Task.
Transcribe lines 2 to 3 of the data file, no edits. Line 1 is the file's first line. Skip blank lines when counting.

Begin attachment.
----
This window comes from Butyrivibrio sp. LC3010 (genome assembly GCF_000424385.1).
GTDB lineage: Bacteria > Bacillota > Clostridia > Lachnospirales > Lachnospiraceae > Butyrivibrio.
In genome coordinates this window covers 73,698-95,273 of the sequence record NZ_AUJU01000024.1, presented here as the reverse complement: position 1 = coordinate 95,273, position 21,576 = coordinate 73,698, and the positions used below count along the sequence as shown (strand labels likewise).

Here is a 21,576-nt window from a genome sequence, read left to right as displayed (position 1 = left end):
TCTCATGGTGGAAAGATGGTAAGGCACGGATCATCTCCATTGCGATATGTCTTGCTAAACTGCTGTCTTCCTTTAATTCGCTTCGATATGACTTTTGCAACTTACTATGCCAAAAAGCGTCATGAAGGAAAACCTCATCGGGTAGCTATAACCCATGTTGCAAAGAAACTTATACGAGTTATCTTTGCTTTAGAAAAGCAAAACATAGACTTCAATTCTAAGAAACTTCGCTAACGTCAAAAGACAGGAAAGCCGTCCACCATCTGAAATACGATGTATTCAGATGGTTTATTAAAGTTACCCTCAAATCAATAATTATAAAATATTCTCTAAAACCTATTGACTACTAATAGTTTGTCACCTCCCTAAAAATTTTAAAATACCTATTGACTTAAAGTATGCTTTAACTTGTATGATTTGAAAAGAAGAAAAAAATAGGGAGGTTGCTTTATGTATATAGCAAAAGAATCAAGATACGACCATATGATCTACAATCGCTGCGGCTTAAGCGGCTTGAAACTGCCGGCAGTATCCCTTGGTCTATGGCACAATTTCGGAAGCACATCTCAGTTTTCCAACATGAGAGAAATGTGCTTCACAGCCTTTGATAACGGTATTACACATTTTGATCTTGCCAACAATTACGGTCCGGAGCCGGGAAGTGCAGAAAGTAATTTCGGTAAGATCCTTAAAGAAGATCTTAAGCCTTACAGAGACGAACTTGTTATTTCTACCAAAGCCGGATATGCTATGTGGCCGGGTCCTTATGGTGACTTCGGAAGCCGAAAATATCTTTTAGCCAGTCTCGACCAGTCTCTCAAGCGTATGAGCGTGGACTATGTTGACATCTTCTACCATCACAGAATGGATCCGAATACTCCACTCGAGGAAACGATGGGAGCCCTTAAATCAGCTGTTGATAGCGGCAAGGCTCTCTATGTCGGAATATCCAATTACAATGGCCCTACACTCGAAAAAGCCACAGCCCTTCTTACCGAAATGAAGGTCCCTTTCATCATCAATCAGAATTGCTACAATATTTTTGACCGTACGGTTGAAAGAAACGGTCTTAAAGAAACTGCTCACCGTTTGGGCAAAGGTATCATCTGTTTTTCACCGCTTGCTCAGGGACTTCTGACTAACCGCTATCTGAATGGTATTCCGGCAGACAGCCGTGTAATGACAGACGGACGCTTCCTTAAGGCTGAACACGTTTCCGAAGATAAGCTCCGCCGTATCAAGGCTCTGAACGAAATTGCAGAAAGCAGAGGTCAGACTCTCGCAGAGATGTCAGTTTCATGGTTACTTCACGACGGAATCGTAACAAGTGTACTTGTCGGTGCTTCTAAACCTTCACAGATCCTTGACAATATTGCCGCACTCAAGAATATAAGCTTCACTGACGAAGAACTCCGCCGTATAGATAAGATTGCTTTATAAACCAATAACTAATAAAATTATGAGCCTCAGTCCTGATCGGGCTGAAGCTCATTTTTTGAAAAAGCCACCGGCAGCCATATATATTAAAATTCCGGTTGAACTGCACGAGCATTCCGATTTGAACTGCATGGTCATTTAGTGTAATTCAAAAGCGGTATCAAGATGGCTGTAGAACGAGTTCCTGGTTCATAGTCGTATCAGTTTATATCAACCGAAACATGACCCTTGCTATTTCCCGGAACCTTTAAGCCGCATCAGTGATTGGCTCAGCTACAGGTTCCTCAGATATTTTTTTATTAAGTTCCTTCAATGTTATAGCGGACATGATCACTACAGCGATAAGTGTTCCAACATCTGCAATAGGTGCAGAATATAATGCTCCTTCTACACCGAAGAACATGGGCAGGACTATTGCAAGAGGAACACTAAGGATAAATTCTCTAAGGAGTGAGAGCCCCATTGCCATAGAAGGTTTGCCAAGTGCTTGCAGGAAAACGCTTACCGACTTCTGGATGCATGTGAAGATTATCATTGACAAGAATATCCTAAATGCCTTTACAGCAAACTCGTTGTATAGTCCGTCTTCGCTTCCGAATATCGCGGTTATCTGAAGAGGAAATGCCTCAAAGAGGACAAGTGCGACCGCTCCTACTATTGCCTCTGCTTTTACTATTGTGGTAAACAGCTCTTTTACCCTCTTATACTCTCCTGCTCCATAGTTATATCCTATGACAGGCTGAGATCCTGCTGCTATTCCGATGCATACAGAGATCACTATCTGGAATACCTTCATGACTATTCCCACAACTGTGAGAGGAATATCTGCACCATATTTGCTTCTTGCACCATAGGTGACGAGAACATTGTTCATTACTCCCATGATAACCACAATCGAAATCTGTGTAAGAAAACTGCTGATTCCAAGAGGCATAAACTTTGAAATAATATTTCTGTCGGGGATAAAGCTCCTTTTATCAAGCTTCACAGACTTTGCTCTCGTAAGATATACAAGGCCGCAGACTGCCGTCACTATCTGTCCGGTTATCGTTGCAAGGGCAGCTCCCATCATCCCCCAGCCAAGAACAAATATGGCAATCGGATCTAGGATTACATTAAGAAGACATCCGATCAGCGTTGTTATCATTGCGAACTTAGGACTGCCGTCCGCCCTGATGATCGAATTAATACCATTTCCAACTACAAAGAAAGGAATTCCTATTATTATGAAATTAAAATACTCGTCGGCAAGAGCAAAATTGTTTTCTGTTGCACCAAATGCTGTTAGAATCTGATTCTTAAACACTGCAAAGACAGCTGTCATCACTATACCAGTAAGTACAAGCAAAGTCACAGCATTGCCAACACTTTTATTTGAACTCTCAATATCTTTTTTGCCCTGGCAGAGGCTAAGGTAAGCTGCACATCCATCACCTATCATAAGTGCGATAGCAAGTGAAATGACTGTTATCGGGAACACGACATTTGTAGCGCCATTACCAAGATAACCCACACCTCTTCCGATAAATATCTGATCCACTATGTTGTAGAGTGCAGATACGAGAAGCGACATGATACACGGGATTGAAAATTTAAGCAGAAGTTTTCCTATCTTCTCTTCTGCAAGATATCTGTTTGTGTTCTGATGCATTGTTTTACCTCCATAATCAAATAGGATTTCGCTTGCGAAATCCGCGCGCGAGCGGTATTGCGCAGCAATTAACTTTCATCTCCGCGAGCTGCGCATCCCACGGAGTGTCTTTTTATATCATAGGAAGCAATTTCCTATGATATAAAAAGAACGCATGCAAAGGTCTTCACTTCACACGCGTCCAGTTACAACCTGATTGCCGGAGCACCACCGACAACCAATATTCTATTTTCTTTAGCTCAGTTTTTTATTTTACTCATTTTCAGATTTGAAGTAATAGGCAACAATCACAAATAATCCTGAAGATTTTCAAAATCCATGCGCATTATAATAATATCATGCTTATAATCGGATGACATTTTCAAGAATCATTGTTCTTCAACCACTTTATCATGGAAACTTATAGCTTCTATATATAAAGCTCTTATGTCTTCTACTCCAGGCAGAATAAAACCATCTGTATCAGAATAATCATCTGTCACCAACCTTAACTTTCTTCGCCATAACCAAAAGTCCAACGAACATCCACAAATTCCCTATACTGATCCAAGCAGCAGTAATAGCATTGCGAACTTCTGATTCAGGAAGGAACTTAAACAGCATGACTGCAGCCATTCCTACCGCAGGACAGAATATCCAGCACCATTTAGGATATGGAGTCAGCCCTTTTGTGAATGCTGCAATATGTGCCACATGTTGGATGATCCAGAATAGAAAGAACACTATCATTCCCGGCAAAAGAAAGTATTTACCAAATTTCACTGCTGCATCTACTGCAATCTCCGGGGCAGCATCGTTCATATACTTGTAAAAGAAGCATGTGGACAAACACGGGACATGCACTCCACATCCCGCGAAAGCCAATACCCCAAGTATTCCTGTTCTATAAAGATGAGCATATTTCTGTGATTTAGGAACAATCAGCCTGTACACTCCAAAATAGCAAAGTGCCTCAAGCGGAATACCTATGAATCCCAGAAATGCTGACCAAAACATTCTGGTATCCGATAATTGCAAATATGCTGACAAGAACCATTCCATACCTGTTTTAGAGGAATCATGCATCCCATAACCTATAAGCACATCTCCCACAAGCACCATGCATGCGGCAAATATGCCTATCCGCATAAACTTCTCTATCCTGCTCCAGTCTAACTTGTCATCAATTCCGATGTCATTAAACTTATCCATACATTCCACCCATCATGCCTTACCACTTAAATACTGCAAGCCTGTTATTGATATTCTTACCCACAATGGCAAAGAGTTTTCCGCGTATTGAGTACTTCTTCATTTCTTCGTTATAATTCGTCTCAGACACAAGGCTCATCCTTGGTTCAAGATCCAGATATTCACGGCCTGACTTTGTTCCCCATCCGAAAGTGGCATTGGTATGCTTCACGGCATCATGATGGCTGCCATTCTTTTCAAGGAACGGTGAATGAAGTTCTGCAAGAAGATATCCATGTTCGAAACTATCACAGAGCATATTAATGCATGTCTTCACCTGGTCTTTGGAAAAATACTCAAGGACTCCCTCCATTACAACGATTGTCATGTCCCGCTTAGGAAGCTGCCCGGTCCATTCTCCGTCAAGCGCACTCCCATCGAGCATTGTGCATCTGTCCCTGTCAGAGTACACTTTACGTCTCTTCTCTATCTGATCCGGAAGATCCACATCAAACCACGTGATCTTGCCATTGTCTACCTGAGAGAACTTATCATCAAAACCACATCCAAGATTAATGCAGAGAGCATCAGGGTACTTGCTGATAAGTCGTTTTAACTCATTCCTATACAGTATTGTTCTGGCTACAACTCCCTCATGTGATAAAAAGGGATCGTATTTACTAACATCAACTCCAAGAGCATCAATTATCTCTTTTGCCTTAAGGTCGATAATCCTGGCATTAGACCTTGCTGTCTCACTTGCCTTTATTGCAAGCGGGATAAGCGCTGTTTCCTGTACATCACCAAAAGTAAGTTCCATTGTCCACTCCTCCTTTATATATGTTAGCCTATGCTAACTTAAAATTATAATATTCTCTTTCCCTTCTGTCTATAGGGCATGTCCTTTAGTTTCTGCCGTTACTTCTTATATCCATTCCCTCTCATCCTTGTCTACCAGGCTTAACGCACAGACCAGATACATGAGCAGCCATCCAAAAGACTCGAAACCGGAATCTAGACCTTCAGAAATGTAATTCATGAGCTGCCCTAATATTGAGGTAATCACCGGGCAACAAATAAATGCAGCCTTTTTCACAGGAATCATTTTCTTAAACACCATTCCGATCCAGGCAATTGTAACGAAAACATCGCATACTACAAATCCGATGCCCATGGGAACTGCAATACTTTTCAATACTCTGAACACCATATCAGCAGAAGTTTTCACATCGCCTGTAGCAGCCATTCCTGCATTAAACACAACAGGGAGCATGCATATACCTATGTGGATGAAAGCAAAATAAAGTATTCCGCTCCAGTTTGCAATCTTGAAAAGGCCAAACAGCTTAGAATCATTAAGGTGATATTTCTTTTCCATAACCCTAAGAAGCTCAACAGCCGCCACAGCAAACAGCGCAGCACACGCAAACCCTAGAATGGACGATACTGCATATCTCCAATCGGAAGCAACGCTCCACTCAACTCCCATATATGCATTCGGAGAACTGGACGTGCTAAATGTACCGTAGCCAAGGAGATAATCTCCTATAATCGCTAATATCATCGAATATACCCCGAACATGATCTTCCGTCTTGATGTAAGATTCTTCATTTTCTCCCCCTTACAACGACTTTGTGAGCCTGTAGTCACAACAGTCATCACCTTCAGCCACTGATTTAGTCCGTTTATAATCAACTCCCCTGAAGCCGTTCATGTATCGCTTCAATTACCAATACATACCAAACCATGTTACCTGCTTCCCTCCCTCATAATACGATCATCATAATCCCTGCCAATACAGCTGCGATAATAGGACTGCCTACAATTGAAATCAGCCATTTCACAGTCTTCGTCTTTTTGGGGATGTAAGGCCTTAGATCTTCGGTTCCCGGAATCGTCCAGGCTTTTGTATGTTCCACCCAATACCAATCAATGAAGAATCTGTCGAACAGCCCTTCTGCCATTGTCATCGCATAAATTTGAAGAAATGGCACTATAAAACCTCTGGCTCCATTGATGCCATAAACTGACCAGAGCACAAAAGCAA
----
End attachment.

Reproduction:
GTDB lineage: Bacteria > Bacillota > Clostridia > Lachnospirales > Lachnospiraceae > Butyrivibrio.
In genome coordinates this window covers 73,698-95,273 of the sequence record NZ_AUJU01000024.1, presented here as the reverse complement: position 1 = coordinate 95,273, position 21,576 = coordinate 73,698, and the positions used below count along the sequence as shown (strand labels likewise).